Almost every day gives a new reason to marvel at how God uses Houghton graduates to impact the world. Whether it be a Chemistry major leading as the Coronavirus Response Coordinator for the White House, a Music & Communication double major launching a not-for-profit meeting the needs of women in crisis in Tennessee, or a Theology major serving the local church community, Houghton graduates make a difference.
Today, as the United States inaugurates its 46th president, Houghton College reflects on how one graduate, in particular, has influenced this historic event. In 2010, Houghton College President, Dr. Shirley Mullen, awarded Dr. Eugene George ’60 the Houghton Medal for his exemplary work as a neurosurgeon specializing in micro-surgery for aneurysms and as an active purveyor of hope in the world today. His most famous patient: then-Senator and now President Joseph Biden.
Take a moment today to be inspired by Dr. George’s lifetime of service.
Originally Published in 2009
Dr. Eugene George’s advice to younger generations is simple: “Beware of old guys giving advice because the majority of the time they’re wrong.” Dr. George, a 1960 Houghton graduate, argues that history never repeats itself in quite the same way. New generations must always look at the past with fresh and skeptical eyes. This philosophy of constant intellectual inquiry has been a theme for Dr. George in both his career as a neurosurgeon and in his newfound retirement.
Dr. George began his higher education at Houghton College where he studied pre-med and psychology. “I was really pleased with my experience at Houghton,” he said. The smallness of the college, the challenging academics and the supportive atmosphere were especially important to him. Not only did Dr. George feel academically prepared for medical school, but he also left Houghton having developed both strong values and relationships.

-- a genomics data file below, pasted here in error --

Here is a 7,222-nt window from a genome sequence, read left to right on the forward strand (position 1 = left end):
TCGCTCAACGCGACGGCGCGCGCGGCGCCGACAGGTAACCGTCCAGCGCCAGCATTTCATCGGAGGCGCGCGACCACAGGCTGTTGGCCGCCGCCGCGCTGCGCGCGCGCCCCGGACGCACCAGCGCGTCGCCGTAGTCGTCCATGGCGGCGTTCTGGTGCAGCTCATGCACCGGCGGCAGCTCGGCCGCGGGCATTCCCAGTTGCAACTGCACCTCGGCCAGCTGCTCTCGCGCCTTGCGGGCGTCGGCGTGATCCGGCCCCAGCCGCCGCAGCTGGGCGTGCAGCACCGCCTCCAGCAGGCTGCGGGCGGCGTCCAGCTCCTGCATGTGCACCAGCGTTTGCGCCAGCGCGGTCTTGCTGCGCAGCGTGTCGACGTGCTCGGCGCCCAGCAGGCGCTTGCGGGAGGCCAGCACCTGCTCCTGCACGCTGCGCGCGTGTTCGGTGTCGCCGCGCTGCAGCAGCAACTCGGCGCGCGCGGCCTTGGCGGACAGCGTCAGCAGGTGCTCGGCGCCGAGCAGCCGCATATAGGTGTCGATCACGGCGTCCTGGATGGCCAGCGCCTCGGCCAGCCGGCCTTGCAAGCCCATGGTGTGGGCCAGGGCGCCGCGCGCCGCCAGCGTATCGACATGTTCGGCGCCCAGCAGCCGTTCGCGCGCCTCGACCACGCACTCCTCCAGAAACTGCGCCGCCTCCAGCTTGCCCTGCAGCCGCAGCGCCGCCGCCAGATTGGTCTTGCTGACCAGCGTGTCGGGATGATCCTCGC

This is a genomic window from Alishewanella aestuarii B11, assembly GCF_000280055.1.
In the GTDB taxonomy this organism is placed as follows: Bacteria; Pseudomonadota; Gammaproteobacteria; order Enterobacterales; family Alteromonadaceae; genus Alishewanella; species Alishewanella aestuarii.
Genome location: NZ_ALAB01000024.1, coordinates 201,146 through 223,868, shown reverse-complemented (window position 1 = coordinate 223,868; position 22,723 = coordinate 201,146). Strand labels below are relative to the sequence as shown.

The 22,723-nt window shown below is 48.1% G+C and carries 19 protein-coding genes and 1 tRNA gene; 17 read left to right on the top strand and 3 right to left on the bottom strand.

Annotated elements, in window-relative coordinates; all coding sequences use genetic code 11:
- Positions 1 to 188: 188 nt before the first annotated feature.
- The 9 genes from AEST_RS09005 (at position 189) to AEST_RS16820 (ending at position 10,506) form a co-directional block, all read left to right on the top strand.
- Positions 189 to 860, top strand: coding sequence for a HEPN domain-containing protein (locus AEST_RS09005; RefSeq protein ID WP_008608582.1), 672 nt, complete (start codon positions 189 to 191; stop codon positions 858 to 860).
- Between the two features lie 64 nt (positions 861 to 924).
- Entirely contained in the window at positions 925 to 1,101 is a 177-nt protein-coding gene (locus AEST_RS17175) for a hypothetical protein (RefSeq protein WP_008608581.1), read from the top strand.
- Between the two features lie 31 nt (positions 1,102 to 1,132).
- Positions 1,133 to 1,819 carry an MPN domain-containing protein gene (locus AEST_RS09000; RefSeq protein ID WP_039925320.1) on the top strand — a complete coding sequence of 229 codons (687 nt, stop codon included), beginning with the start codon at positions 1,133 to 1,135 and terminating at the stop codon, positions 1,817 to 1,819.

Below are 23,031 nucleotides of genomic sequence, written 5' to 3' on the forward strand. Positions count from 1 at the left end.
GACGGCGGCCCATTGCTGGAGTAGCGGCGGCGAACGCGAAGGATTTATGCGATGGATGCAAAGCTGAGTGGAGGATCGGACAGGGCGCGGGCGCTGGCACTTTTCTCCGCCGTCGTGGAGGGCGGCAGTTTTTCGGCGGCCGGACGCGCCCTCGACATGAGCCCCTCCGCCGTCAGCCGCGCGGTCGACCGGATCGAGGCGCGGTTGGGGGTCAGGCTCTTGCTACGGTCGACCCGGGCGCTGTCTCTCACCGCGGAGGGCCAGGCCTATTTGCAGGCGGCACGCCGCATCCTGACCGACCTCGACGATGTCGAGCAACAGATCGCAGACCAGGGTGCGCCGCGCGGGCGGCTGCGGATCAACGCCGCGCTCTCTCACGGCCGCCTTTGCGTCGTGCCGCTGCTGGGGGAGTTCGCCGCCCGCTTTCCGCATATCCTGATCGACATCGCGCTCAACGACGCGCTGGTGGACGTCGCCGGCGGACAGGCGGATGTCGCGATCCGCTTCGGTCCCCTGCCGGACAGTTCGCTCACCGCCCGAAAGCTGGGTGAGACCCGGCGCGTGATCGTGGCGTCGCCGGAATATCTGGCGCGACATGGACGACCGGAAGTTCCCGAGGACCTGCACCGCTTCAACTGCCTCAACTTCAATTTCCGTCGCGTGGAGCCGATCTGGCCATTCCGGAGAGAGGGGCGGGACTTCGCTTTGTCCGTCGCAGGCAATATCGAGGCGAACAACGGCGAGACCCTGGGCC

After graduating from Houghton, Dr. George enrolled in medical school at the Upstate Medical University at Syracuse. During his first year of residency, he chose neurosurgery as his specific area of study and specialized in micro-surgery for aneurysms and blood vessel problems of the brain. After serving with the military during the Vietnam War, Dr. George became the Neurosurgery Chairman at Walter Reed Army Medical Center in Washington DC. According to Dr. George, his eleven years at Walter Reed were some of the greatest of his life. He became friends with roughly 75 percent of his patients and enjoyed being a source of support for them and their families during difficult situations. One Walter Reed patient who remains in contact with Dr. George is current Vice President Joseph Biden. In 1988, Dr. George performed surgery on two ruptured aneurysms on opposite sides of the former Senator’s brain. “Not only is Gene an amazing surgeon, he’s one of the most decent human beings I’ve ever known. He saved my life! Houghton should be very proud of him,” stated Vice President Biden. Dr. George left Walter Reed in 1990 and became Professor of Neurosurgery at the University of Rochester and later at the University of Texas. “I really enjoyed teaching the most,” said Dr. George, reflecting on his career. “A lot of medicine involves helping to teach the next generation of neurosurgeons.”
While he was passionate about his neurosurgery and teaching, Dr. George retired to Virginia a few years ago to spend more time with his wife of 37 years, his four children and his grandchildren. Retirement has also given Dr. George the time to pursue his lifelong interests in history and current events. His study of political affairs has been supported by ongoing friendships and discussions with government officials who were his former patients. Vice President Biden, for example, still calls Dr. George occasionally to discuss issues, and he and his wife attended the Presidential inauguration as a guest of Biden.
Dr. George increases his knowledge of current affairs by reading about 70 internet newspapers from around the world each day. “I have really enjoyed a continuing approach to intellectual curiosity,” said Dr. George. He is hoping to go back to school to study either history or astronomy.
Whether practicing neurosurgery, teaching a new generation of doctors, or devoting time to family and the study of history, Dr. Eugene George looks at his life with joy and satisfaction. “If I could live my life over,” he said, “I would do the same thing.”